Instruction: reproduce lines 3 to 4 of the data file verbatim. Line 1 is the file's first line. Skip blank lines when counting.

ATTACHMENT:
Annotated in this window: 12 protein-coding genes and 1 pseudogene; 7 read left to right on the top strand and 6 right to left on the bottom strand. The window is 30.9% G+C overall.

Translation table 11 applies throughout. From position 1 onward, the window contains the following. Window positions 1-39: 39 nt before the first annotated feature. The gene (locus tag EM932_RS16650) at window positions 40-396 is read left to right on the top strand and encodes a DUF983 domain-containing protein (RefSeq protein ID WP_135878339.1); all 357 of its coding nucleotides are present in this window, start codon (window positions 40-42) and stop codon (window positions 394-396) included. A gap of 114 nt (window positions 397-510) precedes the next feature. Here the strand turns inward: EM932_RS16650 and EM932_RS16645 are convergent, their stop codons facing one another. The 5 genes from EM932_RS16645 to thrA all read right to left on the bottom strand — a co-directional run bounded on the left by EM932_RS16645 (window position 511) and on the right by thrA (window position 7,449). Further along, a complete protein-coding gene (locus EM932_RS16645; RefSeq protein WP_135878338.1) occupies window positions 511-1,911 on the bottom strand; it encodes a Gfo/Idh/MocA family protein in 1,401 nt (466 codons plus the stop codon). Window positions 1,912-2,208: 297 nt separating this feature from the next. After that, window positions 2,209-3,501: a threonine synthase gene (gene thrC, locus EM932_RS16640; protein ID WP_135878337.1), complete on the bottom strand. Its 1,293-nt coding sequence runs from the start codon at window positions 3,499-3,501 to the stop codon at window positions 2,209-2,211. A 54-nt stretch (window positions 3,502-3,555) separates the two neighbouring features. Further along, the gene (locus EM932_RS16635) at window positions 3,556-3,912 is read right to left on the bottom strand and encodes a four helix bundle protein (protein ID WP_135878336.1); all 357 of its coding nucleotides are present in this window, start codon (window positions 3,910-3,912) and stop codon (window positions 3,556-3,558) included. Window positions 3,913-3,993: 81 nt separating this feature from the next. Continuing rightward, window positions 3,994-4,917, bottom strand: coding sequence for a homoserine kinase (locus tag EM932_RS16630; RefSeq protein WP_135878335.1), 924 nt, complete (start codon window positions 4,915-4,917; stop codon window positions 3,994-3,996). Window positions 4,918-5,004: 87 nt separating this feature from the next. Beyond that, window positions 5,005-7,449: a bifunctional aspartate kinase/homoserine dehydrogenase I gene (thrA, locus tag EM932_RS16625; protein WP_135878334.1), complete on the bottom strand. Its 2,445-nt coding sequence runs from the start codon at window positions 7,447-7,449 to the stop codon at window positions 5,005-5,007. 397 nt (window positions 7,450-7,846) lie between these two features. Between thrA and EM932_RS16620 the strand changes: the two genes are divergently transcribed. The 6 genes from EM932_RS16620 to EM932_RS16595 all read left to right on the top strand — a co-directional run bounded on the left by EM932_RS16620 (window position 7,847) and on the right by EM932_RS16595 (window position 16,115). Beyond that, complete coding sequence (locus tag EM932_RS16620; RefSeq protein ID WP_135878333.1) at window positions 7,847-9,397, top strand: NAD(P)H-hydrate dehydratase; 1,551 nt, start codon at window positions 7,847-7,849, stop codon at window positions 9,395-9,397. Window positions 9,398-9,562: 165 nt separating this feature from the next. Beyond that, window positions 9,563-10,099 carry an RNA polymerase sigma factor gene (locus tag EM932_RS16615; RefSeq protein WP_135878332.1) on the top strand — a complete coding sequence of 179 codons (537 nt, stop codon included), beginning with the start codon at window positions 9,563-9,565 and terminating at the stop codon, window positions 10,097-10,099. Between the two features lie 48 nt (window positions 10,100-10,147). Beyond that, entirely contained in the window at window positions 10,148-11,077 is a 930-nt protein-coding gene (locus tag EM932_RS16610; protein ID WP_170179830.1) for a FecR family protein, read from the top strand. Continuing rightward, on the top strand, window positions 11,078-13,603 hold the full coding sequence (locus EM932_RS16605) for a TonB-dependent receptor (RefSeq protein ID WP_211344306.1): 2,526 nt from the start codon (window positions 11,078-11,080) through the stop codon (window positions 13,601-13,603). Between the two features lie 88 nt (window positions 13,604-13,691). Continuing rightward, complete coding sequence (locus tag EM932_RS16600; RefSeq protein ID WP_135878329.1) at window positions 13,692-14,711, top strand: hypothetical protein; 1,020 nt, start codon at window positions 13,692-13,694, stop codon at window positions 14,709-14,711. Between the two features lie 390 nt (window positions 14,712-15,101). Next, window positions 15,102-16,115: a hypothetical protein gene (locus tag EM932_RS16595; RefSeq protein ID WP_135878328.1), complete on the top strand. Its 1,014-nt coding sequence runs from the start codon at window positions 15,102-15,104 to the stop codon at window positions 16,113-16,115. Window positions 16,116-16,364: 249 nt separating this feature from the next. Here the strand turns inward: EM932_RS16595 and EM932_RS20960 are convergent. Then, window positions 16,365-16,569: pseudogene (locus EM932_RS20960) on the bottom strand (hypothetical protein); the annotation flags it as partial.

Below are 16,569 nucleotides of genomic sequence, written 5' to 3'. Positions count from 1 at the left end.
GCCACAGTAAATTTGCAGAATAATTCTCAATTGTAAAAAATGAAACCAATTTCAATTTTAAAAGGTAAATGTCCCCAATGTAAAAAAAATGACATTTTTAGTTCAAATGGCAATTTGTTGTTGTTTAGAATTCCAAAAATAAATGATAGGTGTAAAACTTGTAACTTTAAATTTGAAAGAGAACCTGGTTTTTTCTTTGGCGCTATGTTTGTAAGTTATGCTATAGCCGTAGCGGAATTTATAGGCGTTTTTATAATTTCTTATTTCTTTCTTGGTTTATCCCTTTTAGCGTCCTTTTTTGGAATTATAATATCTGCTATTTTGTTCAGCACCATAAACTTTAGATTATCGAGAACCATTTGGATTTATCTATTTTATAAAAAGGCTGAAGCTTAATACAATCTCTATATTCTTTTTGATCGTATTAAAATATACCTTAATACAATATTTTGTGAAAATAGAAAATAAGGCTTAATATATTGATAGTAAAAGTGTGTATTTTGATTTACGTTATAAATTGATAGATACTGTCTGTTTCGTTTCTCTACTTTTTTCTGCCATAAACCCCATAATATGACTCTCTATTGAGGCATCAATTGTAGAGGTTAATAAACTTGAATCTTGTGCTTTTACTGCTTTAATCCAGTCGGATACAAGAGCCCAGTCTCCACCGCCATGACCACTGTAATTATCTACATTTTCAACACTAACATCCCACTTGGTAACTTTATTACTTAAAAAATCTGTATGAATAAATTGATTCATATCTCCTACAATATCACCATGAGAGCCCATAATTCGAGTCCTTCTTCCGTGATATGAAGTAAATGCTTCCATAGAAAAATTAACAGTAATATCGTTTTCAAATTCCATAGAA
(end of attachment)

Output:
Below are 16,569 nucleotides of genomic sequence, written 5' to 3'. Positions count from 1 at the left end.
GCCACAGTAAATTTGCAGAATAATTCTCAATTGTAAAAAATGAAACCAATTTCAATTTTAAAAGGTAAATGTCCCCAATGTAAAAAAAATGACATTTTTAGTTCAAATGGCAATTTGTTGTTGTTTAGAATTCCAAAAATAAATGATAGGTGTAAAACTTGTAACTTTAAATTTGAAAGAGAACCTGGTTTTTTCTTTGGCGCTATGTTTGTAAGTTATGCTATAGCCGTAGCGGAATTTATAGGCGTTTTTATAATTTCTTATTTCTTTCTTGGTTTATCCCTTTTAGCGTCCTTTTTTGGAATTATAATATCTGCTATTTTGTTCAGCACCATAAACTTTAGATTATCGAGAACCATTTGGATTTATCTATTTTATAAAAAGGCTGAAGCTTAATACAATCTCTATATTCTTTTTGATCGTATTAAAATATACCTTAATACAATATTTTGTGAAAATAGAAAATAAGGCTTAATATATTGATAGTAAAAGTGTGTATTTTGATTTACGTTATAAATTGATAGATACTGTCTGTTTCGTTTCTCTACTTTTTTCTGCCATAAACCCCATAATATGACTCTCTATTGAGGCATCAATTGTAGAGGTTAATAAACTTGAATCTTGTGCTTTTACTGCTTTAATCCAGTCGGATACAAGAGCCCAGTCTCCACCGCCATGACCACTGTAATTATCTACATTTTCAACACTAACATCCCACTTGGTAACTTTATTACTTAAAAAATCTGTATGAATAAATTGATTCATATCTCCTACAATATCACCATGAGAGCCCATAATTCGAGTCCTTCTTCCGTGATATGAAGTAAATGCTTCCATAGAAAAATTAACAGTAATATCGTTTTCAAATTCCATAGAA